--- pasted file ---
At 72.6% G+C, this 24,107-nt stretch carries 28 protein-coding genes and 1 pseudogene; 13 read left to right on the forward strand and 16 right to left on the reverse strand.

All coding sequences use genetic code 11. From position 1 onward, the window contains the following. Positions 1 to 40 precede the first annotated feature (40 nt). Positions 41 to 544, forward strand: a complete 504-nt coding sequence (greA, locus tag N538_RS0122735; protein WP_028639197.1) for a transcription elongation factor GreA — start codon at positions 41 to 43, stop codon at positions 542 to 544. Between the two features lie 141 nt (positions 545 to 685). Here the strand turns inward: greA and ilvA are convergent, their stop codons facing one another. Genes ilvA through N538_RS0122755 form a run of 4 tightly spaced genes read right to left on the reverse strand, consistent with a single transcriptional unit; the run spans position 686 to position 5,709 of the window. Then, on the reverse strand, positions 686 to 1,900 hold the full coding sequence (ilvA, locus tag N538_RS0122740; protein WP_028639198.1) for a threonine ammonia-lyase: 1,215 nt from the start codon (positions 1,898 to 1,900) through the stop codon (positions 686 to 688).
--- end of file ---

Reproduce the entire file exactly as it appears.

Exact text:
At 72.6% G+C, this 24,107-nt stretch carries 28 protein-coding genes and 1 pseudogene; 13 read left to right on the forward strand and 16 right to left on the reverse strand.

All coding sequences use genetic code 11. From position 1 onward, the window contains the following. Positions 1 to 40 precede the first annotated feature (40 nt). Positions 41 to 544, forward strand: a complete 504-nt coding sequence (greA, locus tag N538_RS0122735; protein WP_028639197.1) for a transcription elongation factor GreA — start codon at positions 41 to 43, stop codon at positions 542 to 544. Between the two features lie 141 nt (positions 545 to 685). Here the strand turns inward: greA and ilvA are convergent, their stop codons facing one another. Genes ilvA through N538_RS0122755 form a run of 4 tightly spaced genes read right to left on the reverse strand, consistent with a single transcriptional unit; the run spans position 686 to position 5,709 of the window. Then, on the reverse strand, positions 686 to 1,900 hold the full coding sequence (ilvA, locus tag N538_RS0122740; protein WP_028639198.1) for a threonine ammonia-lyase: 1,215 nt from the start codon (positions 1,898 to 1,900) through the stop codon (positions 686 to 688).